Conservative Spotlight: Evergreen Freedom Foundation


The Court of Appeals of the state of Washington decided in June that it is okay for Washington teachers to be forced to pay fees to a union that they don’t want to join and which the union then uses to fund political activity. Not only that, it decided that the section of a voter initiative (I-134) that passed by 72% and prohibited this practice was unconstitutional. "The law in question prohibited union officials from taking money from non-member teachers without consent to pay for union politics," reported the Evergreen Freedom Foundation (EFF), which has helped lead the legal battle for teachers’ political rights. "The court said requiring unions to get voluntary contributions for politics is ‘unduly burdensome,’ and any free speech rights workers have are outweighed by a union’s right to speak for them unless they do something about it." In some states, many workers must pay fees to unions that they choose not to join because unions represent all workers under collective bargaining rules.

The voter-approved measure required unions to get non-members’ permission to use their money for politics. The Washington court said that instead, each non-member must on his own initiative file, within a certain time frame, a written request to have his fees exempted, and must do it every year-something few people are likely to trouble to do.

"We got the court ruling saying collective union free speech trumps individual speech," said Lynn Harsh, executive director of EFF. As the "paycheck protection" movement-aimed at ending unions’ practice of spending members’ dues and non-members’ fees on politics without their consent-gains some victories, the courts are performing their now-traditional role: abrogating democracy, the rule of law, and Americans’ rights. Harsh said that another court threw out an Idaho paycheck protection law on similar grounds.

Unions everywhere use their revenues to advance leftist causes and candidates, but paycheck protection could dramatically cut the flow of such funds. Typically, paycheck protection laws require unions to get written permission from each member (or non-member who pays dues) to use a portion of those dues for political purposes.

The local National Education Association affiliate, the Washington Education Association (WEA), has fought the 1992 ballot initiative for years. "The press has been against the WEA," said Harsh. "They’ve been very negative in the past few years." Even Democratic Atty. Gen. Christine Gregoire has fought hard to preserve I-134, she said. The case has been appealed to the state supreme court.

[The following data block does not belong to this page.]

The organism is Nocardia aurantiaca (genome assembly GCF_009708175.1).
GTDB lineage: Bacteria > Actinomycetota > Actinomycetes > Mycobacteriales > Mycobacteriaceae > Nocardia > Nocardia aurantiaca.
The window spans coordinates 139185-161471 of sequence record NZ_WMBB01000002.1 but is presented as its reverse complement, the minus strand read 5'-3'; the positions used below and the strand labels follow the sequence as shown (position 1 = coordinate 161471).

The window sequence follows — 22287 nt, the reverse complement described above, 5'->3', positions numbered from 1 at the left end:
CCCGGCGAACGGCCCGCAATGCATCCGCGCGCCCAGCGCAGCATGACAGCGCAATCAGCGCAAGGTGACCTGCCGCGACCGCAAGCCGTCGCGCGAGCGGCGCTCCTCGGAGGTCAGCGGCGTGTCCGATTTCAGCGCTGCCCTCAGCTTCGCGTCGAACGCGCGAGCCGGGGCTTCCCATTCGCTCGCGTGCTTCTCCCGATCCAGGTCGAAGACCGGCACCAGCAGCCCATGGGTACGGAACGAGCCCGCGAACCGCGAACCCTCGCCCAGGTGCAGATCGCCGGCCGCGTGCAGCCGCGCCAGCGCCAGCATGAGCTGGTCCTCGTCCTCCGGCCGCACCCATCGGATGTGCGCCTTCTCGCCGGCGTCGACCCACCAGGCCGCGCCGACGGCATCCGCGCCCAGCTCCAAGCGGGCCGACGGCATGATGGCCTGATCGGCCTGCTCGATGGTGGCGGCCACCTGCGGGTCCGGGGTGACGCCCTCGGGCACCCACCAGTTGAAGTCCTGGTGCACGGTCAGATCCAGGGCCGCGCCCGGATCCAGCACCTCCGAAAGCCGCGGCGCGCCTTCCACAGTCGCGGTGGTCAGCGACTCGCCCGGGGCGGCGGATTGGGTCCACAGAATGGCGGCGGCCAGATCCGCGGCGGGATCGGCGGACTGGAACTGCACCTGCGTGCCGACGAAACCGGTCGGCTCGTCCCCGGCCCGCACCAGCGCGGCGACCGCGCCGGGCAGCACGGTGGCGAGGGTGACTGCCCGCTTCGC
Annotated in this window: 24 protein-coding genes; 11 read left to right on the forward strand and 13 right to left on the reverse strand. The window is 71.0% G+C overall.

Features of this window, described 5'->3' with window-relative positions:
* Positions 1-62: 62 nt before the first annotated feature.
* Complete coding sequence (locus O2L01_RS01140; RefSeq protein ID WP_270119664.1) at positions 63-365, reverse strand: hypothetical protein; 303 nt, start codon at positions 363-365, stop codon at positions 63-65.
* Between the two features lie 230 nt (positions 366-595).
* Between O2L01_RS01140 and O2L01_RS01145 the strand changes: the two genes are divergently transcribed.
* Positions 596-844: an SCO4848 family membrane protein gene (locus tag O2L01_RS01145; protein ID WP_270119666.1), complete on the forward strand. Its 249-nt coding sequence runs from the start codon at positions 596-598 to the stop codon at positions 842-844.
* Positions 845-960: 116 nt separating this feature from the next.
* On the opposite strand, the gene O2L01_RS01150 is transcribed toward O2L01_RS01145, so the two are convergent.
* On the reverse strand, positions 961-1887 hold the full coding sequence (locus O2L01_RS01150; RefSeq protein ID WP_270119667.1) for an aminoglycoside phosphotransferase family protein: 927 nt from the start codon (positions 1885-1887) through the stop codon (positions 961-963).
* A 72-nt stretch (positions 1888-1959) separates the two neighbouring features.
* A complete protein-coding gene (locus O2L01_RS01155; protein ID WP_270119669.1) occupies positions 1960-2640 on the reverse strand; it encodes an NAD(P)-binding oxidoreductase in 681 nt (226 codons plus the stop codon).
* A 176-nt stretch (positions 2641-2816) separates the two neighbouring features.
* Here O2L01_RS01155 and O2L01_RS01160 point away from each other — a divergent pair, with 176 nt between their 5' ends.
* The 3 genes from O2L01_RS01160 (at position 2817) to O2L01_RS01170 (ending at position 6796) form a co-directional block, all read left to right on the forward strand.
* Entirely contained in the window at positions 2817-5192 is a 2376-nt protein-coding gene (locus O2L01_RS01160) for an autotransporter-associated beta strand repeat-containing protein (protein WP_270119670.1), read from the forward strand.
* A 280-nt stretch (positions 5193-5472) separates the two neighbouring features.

EFF also works on other issues, such as state budgets now under pressure because of revenue declines after years of massive spending increases. Its Stewardship Project helps to "set priorities for state government," said EFF Communications Director Marsha Richards. "Instead of thinking in terms of raising taxes or cutting services, we proposed thinking in terms of, ‘What is state government’s core of functions? What do we need to do and how can we do it with the money we have?’ I.e., we start at the beginning." Washington’s Democratic governor has already implemented the idea, and someone from the office of the governor of Georgia "called and wanted to learn about it," said Richards.

"Gov. Gary Locke of Washington state offers policymakers a model of results-based budgeting, and the name of his new budget approach, ‘Priorities in Government,’ illustrates his seriousness about the initial step of defining priorities," said the fiscally moderate, highly influential Democratic Leadership Council (DLC) in a policy paper on August 5. The DLC is the Democratic Party’s primary intellectual bulwark against total socialism. "Facing a $2-billion budget shortfall in 2002, he turned the shortfall into an opportunity to reform the budget process by adopting a method of first determining what results residents want from government."

EFF has four common-sense recommendations for states’ tax policies: "Users of a government service should be charged user fees to pay for the service. Non-user fees should apply equally to all taxpayers. Taxes should not be collected to provide services that are not core functions of government. Tax policy must be kept simple and not punish the economic success of individuals or businesses."

"We’re moving back into education reform," Richards said, which "has been dormant for the past couple of years." The American educational system leaves a lot of room for common sense, and EFF supports basic ideas such as introducing competition to promote improvement, requiring reliable testing, and allowing people with degrees in a certain field to teach that subject without going through burdensome credentialing processes.

Richards said that Washington, often labeled a left-leaning state, has potential for accepting limited-government, free-market public policies. "There is often a conflict between the liberal, urban western part of the state and the rural, eastern part," she said. "Personally, I think that people need to be challenged with our ideas."

EFF may be reached at P.O. Box 552, Olympia, Wash. 98507 (360-956-3482; fax: 360-352-1874; e-mail:; website: